Man frustrated using mobile phone

ACMA to crack down on SIM-swap scammers

The Australian Communications and Media Authority (ACMA) is laying down the law to stop SIM-swap fraudsters, announcing that it will introduce new industry rules to protect customers later this year.

Designed to enforce stronger identity checks by telcos when performing high-risk customer requests, the new Telecommunications Service Provider (Customer Identity Authentication) Determination 2022 will come into effect from June 30, 2022.

How the ACMA is targeting SIM scams

SIM-swap fraud is common in Australia, and involves scammers gaining access to a customer’s personal data by convincing a mobile provider to port that customer’s phone number to a new SIM. Once the fraudulent SIM-swap is complete, the scammer will then receive calls and text messages intended for the customer, which may allow them to access the victims’ passwords and account details.

This includes accounts such as online banking, which typically relies on two-factor authentication to approve transactions – often, by sending a confirmation SMS to a customer’s phone number.

According to the ACCC’s ScamWatch, Australians lost $10,158,930 to identity theft scams in 2021, with 22,354 scams reported. The ACMA states that the average loss incurred by an individual victim of SIM-swapping is around $28,000, meaning it’s a scam that can cause serious financial impact for customers.

Fiona Cameron, Chair of the ACMA’s Scam Taskforce, said the new rules will target scammers who use SIM-swap fraud to circumvent account security measures.

“SIM-swap scams can cause a lot of harm as scammers take control of your phone number and then use that to gain access to your online banking accounts,” said Ms Cameron.

“These new rules require multi-factor authentication of your identity such as confirming personal information and responding with a one-time code consistent with how other essential services like banking operate.”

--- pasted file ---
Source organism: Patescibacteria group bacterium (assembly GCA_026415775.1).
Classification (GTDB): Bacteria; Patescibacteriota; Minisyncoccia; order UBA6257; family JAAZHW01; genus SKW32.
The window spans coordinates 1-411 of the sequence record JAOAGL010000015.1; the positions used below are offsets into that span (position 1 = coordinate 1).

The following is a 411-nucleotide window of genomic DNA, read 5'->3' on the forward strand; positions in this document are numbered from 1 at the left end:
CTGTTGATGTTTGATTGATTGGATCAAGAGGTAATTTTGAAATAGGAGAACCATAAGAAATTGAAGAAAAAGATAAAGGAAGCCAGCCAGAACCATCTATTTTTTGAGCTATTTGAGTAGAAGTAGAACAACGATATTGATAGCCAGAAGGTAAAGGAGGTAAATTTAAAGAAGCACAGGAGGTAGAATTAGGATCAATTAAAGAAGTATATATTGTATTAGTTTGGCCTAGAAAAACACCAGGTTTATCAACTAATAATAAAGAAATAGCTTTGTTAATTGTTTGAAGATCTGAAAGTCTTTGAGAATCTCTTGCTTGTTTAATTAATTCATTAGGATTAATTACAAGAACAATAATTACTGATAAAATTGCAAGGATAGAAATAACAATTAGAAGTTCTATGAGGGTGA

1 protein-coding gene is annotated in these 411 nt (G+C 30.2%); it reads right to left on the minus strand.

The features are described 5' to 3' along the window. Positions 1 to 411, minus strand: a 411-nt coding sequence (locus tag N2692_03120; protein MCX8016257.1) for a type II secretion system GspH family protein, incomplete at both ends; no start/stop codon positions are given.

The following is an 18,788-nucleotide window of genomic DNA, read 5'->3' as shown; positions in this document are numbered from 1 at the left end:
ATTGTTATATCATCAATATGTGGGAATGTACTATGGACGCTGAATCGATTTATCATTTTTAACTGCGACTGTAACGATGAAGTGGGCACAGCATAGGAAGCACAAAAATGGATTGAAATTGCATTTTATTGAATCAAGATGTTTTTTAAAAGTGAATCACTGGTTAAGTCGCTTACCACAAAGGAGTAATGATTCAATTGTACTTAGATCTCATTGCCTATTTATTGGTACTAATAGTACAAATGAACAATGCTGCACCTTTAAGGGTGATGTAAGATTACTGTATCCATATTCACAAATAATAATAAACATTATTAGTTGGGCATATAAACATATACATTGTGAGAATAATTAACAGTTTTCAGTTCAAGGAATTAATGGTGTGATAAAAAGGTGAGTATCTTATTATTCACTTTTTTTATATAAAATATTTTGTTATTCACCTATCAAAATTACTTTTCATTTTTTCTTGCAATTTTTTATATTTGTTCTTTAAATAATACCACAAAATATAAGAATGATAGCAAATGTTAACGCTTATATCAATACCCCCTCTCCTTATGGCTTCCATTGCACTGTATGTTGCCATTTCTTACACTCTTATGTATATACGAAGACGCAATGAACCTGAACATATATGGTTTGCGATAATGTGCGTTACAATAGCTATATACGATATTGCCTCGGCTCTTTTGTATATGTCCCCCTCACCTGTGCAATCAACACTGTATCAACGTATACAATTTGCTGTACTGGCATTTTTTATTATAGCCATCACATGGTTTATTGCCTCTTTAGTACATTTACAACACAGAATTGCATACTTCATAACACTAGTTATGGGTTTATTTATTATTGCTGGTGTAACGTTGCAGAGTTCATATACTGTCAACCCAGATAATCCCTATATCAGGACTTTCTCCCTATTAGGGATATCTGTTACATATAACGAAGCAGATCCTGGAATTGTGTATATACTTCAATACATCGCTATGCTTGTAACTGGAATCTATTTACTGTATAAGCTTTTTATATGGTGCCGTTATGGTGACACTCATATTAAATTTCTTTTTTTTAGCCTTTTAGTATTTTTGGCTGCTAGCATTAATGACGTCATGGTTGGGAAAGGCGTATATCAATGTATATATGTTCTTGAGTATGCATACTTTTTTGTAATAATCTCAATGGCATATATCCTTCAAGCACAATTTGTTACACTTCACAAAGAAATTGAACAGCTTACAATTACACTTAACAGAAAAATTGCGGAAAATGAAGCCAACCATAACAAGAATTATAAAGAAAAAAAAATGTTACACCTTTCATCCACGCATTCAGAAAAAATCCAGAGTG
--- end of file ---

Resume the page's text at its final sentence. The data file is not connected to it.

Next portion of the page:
The new rules will require telcos to perform more thorough identity checks on customers who request number porting, SIM card swaps, or any changes to their personal account information. The  ACMA will also be given stronger enforcement powers, including the ability to instigate court proceeding for telcos who breach the new policy.

“We expect these rules will go a long way to stamping out unauthorised transactions like SIM-swap fraud and improve safeguards for telco customers,” said Ms Cameron.

What to do if you’ve been scammed

If you suspect you’ve been targeted by a SIM-swap scam – or any form of identity theft – there are steps you can take to protect your data and prevent further losses.

  • Contact your bank or financial institution immediately to report the scam. Your bank may be able to stop or reverse a transaction, and close your account or credit card to stop future theft.
  • Contact IDCARE online or by calling 1800 585 160. This is a free, government-funded service that can support you through identity theft.
  • Change any online passwords that may have been compromised, including banking, email, social media, etc.
  • In the case of SIM-swap and porting scams, you should also contact your mobile provider.
  • You may also wish to report the scam to the ACCC here.

More information about preventing and reporting scams is available from the ACCC’s ScamWatch service.

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